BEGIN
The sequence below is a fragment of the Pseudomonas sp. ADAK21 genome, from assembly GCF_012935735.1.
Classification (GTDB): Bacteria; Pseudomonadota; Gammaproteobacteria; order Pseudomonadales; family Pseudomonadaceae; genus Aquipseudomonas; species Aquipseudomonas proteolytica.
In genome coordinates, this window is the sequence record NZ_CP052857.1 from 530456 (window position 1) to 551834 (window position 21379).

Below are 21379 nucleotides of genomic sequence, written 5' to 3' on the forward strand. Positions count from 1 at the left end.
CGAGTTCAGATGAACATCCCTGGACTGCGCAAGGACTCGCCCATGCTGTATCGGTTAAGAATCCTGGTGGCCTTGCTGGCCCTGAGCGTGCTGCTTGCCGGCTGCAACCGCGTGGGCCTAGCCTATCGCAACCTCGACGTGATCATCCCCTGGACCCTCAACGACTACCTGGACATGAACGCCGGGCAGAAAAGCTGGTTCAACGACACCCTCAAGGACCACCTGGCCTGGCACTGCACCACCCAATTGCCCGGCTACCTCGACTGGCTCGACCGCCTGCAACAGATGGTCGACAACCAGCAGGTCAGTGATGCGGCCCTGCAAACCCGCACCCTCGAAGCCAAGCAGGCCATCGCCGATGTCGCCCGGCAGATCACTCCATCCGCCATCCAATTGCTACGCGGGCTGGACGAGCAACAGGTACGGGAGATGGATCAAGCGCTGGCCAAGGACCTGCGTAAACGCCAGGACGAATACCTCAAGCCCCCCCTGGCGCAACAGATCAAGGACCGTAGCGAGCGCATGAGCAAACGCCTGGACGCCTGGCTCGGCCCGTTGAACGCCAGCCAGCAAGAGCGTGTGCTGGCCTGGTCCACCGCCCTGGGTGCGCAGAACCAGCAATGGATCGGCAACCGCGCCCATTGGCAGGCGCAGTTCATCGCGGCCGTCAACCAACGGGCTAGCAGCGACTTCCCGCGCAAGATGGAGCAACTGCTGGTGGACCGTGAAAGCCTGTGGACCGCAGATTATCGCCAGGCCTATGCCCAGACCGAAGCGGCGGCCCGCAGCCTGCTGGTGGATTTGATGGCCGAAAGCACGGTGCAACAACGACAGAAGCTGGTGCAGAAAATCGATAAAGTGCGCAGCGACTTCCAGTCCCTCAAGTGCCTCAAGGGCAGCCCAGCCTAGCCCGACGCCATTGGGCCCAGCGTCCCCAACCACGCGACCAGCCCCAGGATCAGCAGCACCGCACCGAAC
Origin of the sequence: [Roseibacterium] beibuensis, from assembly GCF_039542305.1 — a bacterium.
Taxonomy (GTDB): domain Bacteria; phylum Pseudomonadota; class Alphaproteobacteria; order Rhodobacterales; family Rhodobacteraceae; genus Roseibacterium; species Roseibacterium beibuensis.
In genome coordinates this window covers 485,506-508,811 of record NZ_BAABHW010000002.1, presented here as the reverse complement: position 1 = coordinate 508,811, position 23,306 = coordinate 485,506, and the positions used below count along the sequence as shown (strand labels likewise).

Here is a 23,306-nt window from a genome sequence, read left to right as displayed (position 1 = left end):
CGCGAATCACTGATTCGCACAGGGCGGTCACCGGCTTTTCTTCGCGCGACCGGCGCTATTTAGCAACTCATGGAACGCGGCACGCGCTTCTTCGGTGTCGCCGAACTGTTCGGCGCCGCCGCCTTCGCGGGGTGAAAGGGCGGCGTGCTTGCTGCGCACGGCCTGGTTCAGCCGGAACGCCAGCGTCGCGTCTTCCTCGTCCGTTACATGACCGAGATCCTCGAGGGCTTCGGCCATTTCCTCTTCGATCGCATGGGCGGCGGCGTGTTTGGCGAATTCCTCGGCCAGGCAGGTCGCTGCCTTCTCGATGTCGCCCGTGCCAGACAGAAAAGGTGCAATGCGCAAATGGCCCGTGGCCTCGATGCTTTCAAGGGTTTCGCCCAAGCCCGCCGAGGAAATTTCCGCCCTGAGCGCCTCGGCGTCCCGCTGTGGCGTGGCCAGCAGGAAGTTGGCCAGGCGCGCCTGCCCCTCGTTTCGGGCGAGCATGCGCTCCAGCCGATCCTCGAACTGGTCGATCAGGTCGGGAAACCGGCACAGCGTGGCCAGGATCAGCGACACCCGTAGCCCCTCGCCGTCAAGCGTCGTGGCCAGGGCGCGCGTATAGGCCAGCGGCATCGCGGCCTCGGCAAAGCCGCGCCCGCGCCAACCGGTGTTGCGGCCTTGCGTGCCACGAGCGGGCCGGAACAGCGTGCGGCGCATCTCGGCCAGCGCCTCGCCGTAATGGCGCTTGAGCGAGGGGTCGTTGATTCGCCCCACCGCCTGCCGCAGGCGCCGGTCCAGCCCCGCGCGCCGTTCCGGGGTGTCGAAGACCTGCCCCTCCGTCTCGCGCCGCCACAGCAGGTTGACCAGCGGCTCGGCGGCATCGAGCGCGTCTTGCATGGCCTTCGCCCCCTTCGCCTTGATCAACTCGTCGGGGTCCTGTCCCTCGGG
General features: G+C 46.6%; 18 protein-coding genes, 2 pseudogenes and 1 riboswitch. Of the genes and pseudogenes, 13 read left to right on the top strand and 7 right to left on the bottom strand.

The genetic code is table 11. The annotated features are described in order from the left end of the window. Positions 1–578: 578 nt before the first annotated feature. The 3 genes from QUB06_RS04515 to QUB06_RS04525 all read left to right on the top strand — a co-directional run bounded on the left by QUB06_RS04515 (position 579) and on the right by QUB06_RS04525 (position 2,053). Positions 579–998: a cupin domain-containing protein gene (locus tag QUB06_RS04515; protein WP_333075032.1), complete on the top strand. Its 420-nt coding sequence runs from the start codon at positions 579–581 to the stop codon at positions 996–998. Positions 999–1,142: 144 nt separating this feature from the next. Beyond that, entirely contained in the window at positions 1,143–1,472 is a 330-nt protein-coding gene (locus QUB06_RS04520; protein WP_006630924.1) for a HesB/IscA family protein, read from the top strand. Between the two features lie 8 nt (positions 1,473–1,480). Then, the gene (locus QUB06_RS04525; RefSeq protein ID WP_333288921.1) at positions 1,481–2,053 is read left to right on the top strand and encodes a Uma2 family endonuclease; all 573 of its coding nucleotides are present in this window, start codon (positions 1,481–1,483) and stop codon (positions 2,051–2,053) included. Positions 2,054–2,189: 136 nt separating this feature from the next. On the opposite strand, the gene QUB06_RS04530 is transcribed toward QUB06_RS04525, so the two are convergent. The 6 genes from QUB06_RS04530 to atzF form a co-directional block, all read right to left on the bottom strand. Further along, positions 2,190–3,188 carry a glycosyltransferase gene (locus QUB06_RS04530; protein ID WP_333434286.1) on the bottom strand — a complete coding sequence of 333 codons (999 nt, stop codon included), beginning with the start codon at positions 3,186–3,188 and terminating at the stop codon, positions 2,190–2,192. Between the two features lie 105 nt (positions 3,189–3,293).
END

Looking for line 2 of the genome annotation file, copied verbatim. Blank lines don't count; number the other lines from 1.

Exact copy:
Classification (GTDB): Bacteria; Pseudomonadota; Gammaproteobacteria; order Pseudomonadales; family Pseudomonadaceae; genus Aquipseudomonas; species Aquipseudomonas proteolytica.